- Timing chain
In the following sections, we will look at each of the aforementioned Honda B20 engine issues. But before we get started, a few quick notes are in order. These are the most prevalent Honda 2.0L inline-4 engine problems. That doesn’t mean they’re widespread in the true sense of the term. Instead, when issues do arise, these are some of the most commonly encountered areas.
Having saying that, the B20B has a high level of general dependability. The lack of VTEC also simplifies maintenance and repairs if cylinder head difficulties emerge. Anyway, after we’ve worked through the common engine issues, we’ll return to B20 reliability.
1) B20B Cam Seal Problems
Cam seal issues on B-series engines mostly affect VTEC engines. As a result, this isn’t as common on non-VTEC Honda B20 engines. It’s worth mentioning again because it’s so common on the B-series and can still impact the B20. It’s also something to consider if you intend to install a VTEC head on the B20B.
Cam seals, fortunately, are a pretty simple problem with long-term remedies. With age, the cam seals simply harden and crack, allowing oil to leak. The main problem on the B-series engines is the front cam seal.
Replacing the OEM cam seal with an aftermarket aluminum alternative is a straightforward remedy. These aluminum cam seals rely on rubber O-rings to form a seal, and those O-rings may corrode and leak over time. The point is, it’s not a perfect solution, but it has proven to be more reliable than OEM seals.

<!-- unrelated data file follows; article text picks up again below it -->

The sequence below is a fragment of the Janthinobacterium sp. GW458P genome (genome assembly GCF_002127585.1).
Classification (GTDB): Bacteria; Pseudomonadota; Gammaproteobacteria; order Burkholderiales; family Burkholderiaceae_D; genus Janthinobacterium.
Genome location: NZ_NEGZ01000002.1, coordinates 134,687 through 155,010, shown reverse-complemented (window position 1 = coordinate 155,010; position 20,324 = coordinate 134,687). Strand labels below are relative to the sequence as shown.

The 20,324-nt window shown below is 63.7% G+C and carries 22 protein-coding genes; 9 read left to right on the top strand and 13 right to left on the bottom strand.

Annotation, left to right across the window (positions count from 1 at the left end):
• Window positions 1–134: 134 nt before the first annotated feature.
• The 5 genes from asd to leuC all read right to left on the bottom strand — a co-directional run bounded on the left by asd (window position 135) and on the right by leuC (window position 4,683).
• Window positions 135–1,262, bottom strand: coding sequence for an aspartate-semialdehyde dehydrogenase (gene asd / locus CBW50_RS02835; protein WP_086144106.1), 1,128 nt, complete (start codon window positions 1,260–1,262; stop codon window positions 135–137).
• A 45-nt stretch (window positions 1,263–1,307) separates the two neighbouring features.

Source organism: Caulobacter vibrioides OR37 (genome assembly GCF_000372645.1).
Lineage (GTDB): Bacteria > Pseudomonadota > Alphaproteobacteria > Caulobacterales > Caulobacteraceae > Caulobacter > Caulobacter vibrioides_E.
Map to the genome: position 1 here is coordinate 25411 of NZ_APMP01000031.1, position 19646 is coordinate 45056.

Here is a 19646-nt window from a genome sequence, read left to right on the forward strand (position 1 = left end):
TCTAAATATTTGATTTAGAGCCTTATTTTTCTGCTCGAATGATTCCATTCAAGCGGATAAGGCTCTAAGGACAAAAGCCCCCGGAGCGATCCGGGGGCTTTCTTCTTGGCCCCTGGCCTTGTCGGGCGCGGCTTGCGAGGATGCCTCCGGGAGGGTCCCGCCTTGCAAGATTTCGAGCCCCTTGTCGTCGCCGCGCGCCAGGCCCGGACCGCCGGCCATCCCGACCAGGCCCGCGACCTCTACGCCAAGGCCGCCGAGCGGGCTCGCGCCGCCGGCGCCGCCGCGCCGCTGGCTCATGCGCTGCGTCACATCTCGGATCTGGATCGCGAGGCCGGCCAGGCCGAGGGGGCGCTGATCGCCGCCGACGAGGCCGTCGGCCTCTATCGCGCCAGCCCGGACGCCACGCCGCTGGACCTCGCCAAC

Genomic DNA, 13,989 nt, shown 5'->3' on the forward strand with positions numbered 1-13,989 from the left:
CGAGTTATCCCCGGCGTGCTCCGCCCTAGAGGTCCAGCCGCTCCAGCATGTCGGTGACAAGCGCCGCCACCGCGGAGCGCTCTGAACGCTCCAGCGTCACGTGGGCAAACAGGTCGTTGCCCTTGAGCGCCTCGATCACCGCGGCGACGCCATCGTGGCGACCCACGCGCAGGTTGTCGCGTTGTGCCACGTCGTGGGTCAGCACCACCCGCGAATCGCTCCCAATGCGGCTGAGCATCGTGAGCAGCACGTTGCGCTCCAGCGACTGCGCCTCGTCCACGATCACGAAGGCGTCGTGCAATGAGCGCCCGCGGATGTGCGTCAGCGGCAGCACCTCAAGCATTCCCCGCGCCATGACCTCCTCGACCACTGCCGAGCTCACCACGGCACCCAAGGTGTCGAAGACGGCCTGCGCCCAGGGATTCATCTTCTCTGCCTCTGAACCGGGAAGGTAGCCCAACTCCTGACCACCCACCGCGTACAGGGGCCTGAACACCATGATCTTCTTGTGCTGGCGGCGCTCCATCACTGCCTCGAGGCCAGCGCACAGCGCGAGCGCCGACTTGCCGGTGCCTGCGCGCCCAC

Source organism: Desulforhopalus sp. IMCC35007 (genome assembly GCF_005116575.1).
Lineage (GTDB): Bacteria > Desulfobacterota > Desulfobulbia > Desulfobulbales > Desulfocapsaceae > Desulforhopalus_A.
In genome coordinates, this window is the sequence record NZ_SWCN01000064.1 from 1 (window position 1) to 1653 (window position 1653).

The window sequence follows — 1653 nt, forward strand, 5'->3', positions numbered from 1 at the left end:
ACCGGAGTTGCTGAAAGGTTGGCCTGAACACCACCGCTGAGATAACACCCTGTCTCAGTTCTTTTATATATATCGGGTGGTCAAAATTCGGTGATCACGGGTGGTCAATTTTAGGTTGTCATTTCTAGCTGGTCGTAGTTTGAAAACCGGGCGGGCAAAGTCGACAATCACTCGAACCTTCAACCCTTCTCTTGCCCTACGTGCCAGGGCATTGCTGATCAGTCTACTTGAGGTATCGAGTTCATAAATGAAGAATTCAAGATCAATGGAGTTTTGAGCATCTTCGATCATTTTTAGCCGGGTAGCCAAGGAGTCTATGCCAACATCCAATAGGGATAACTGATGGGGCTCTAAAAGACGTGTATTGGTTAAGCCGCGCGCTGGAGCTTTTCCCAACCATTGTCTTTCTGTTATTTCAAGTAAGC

Finally, this is a minor issue in the grand scheme of things, and it is less common on the B20 than on the VTEC B16 or B18. If you’re swapping out a VTEC head or working in the area, an aftermarket seal won’t hurt. Check out possibilities like this $10 Add W1 cam seal. It’s an easy and inexpensive modification that should outlive OEM replacement possibilities.
Symptoms of B20 Cam Seal Leak
The following are symptoms of cam leak problems on the B20 engine:
- There is a visible oil leak.
- Engine compartment smoke
- The odor of burning oil
The most typical sign of Honda B20 front cam seal oil leaks is a visible oil leak. If the leak is severe enough, you may also detect smoke from the engine compartment or burning oil odors. However, you’ll most likely notice a visible oil leak before things get out of hand.
2) Failure of the Honda B20 Head Gasket
Failure of the head gasket is another typical problem on the B-series and B20. Part of this can be attributed to the age and mileage of most B-series engines these days. The head gasket typically lasts 120,000 miles or more, although most B20 engines have certainly exceeded that mileage by now. Age and modifications can also have an impact on head gasket lifetime.
In any case, blown head gaskets and leaks may be time-consuming and expensive problems, so it’s critical to be aware of them. If you’re swapping out a VTEC head, you should get a new head gasket. It’s debatable whether to utilize an OEM B20 non-VTEC gasket or an aftermarket VTEC gasket. People have had success and failure with both routes, so there is no ideal solution.
Head gaskets necessitate the removal of the complete cylinder head, making it a labor-intensive problem. If you end yourself in a repair shop for Honda B20 head gasket repairs, you could be looking at a bill of $600-800 or more. It is, thankfully, less expensive than replacing head gaskets on many other engines, but it is still not cheap.
*Whenever you replace the head gasket, you should also repair the water pump and timing belt. Because there is a lot of overlap in labor, you can save time and money by completing this at the same time.
Symptoms of B20B 2.0L Head Gasket Failure
The failure systems for Honda B20 head gaskets are as follows:
- Combination of oil and coolant
- Idle time
- Insufficient coolant
- Exhaust smoke is white.